AUDITING THE FED
The most successful of the reform gambits was probably the audit-the-Fed movement led by Sen. Bernie Sanders, the independent from Vermont. For nearly a century, the Federal Reserve has been, within our borders, a nation unto itself – with vast powers to shape the economy and no real limits to its authority beyond the president's ability to appoint its chairman. In the bubble era it has been transformed into a kind of automatic bailout mechanism, helping Wall Street drink itself sober by flooding big banks with cheap money after the collapse of each speculative boom. But suddenly, with both the Huffington Post crowd and the Tea Party raising their pitchforks in outrage, Sanders managed to pass – by a vote of 96-0 – an amendment to force the Fed to open its books to congressional scrutiny.
If Alan Greenspan and Ben Bernanke don't take that 96-0 vote as a kick-to-the-groin testament to the staggering unpopularity of the Fed, they should. When 96 senators agree on something, they're usually affirming their devotion to the flag or commemorating the death of Mother Teresa. But as it turns out, the more than $2 trillion in loans that the Fed handed out in secret after the 2008 meltdown is something that both the left and the right have no problem banding together to piss on. One of the most bizarre alliances of the bailout era took place when Sanders, a democratic socialist, and Sen. Jim DeMint, a hardcore conservative from South Carolina, went on the CNBC show hosted by crazy supply-sider Larry Kudlow – and all three found themselves in complete agreement on the need to force Fed loans into the open. "People who come from very different places agree that it ought not to be done in secret, that the Fed isn't Skull and Bones," says Michael Briggs, an aide to Sanders.
The Sanders amendment, if it survives in conference, will lead to some delicious disclosures. Almost exactly a year ago, Sanders questioned Bernanke at a Senate-budget hearing, asking him to name the banks that had been bailed out by the Fed. "Will you tell the American people to whom you lent 2.2 trillion of their dollars?" Sanders demanded.
After a little hemming and hawing, a bored-looking Bernanke – Time magazine's 2009 Person of the Year, by the way – bluntly said, "No." It would be "counterproductive," he explained, if clients and investors learned that these poor banks were broke enough to need a public handout.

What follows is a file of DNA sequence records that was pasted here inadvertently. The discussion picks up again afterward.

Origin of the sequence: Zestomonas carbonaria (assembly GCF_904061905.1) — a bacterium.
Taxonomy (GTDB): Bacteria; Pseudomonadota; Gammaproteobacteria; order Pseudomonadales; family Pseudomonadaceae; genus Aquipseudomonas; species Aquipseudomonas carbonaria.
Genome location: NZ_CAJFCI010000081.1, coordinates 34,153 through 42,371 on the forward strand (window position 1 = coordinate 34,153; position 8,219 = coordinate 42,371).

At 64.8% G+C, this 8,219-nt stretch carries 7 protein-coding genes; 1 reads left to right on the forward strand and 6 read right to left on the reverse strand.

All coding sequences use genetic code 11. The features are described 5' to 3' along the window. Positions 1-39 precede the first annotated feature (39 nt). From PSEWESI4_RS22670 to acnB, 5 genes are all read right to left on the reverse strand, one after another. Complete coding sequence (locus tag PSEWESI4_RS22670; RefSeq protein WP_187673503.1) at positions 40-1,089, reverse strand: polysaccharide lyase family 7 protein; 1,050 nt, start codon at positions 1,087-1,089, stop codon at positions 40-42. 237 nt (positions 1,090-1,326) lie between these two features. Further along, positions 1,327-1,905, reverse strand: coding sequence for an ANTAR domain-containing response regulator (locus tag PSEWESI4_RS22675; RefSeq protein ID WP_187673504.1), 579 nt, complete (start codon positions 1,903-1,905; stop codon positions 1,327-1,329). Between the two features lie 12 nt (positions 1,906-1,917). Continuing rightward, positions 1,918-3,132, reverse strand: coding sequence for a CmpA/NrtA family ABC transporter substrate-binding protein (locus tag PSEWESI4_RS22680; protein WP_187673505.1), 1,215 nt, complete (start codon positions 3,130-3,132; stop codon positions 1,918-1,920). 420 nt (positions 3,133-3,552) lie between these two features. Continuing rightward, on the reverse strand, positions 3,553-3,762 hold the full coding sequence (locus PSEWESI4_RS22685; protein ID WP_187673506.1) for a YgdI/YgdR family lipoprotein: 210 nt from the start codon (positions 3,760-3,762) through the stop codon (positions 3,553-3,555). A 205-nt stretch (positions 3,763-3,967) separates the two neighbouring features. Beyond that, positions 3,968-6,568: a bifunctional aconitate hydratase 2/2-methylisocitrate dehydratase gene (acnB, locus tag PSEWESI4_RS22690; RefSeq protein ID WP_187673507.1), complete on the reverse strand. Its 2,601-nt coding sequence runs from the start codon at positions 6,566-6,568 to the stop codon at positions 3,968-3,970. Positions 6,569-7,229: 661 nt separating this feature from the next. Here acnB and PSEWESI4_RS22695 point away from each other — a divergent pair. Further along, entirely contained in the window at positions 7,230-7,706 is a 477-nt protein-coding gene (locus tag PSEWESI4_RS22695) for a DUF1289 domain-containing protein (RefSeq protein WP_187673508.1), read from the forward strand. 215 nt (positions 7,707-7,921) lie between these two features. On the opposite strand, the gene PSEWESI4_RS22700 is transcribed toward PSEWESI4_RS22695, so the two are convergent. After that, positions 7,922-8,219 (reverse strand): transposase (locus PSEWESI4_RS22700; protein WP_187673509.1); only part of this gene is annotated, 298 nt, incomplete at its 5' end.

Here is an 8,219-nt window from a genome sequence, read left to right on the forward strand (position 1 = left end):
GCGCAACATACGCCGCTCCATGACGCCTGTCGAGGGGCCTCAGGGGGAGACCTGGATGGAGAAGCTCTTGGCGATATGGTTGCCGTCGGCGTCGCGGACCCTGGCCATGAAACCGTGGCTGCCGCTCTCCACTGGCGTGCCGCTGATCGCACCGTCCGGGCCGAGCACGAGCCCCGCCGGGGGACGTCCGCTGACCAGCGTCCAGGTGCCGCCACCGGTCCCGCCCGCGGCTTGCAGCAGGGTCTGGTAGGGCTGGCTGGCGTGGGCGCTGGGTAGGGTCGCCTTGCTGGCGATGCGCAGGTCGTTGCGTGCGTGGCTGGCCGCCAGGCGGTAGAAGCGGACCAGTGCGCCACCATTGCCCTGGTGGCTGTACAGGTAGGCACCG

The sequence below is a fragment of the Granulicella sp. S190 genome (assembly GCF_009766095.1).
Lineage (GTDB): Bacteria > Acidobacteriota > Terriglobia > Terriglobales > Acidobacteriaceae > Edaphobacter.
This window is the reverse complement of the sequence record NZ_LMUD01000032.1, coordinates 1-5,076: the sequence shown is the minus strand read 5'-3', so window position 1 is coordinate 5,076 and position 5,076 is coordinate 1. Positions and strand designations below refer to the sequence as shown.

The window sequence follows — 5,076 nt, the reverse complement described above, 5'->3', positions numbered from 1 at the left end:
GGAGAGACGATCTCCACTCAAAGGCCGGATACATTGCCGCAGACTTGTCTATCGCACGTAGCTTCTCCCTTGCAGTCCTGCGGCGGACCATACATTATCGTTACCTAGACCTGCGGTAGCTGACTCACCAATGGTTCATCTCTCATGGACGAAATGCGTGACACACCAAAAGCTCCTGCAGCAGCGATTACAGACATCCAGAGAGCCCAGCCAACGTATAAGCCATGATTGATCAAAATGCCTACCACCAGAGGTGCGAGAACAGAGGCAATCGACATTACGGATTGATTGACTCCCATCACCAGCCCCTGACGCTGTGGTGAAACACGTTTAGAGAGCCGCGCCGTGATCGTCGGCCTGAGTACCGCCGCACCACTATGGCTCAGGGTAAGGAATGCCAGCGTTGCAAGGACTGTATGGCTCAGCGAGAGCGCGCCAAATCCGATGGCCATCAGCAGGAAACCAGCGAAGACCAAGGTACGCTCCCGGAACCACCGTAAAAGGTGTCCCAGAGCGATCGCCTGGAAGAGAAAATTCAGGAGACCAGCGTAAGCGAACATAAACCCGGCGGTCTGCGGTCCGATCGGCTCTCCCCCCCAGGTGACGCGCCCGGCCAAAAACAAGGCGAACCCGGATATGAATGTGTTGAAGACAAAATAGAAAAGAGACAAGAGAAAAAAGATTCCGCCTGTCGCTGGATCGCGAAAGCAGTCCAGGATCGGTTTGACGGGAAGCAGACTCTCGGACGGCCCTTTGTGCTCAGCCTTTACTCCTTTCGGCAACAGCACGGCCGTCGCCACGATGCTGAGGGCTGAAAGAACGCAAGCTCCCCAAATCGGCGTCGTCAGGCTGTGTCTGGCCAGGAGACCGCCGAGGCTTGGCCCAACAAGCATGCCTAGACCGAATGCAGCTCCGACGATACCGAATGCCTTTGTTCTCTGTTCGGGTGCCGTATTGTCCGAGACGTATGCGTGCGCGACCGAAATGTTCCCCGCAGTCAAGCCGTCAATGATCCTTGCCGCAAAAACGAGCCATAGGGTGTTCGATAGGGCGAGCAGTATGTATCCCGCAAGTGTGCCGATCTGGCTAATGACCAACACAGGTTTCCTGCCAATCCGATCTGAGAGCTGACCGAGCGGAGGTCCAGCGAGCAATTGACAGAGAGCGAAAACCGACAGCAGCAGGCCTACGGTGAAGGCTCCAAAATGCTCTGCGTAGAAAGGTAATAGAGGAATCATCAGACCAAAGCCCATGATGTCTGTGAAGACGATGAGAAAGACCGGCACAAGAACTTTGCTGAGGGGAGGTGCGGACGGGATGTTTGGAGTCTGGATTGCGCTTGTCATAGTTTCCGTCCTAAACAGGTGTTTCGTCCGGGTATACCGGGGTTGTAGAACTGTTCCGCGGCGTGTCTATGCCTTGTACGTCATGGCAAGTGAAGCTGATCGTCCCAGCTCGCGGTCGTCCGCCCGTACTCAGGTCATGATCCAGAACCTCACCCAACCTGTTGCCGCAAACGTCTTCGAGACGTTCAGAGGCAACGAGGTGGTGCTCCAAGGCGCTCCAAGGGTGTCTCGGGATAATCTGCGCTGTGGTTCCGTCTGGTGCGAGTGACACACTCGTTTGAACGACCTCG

Bernanke's performance that day so rankled Sanders that he wrote up his amendment specifically to bring the Fed's goblin-in-chief to heel. The new law will force Bernanke to post the identity of loan recipients on the Fed's website for all to see. It also mandates that the Government Accountability Office investigate potential conflicts of interest that took place during the bailout, such as the presence of Goldman CEO Lloyd Blankfein in the room during the negotiations of the AIG bailout, which led to Goldman's receiving $13 billion of public money via the rescue.
The Sanders amendment was perhaps the headline victory to date in the ongoing War for Finance Reform, but even this battle entailed some heavy casualties. Sanders had originally filed an amendment that was much closer to a House version pressed by libertarian hero Ron Paul, one that would have permanently opened the Fed's books to Congress. But as the Senate crawled closer to a vote, the Sanders camp began to hear that the Obama administration opposed the bill, fearing it would give Congress too much day-to-day involvement in Fed policy. "The White House was saying how wonderful transparency is, but they still had 'concerns,' "Briggs says. "Within a couple hours, those concerns were being worked out."
The end result was a deal that restricted the audit to a one-time shot: Congress could only examine Fed loans made after December 2007. Once the audit was complete, the Fed's books would once again be sealed forever from public scrutiny. Sen. David Vitter, a Democrat from Louisiana, countered with an amendment to permanently open up the Fed's books, but it was shot down by a vote of 62-37. In one of the most absurd and indefensible retreats of the war, a decisive majority of senators voted to deny themselves the power to audit the Federal Reserve on behalf of the American people. When it comes to protecting the world's wealthiest banks from public scrutiny, it turns out, Democrats and Republicans have no trouble achieving bipartisanship.
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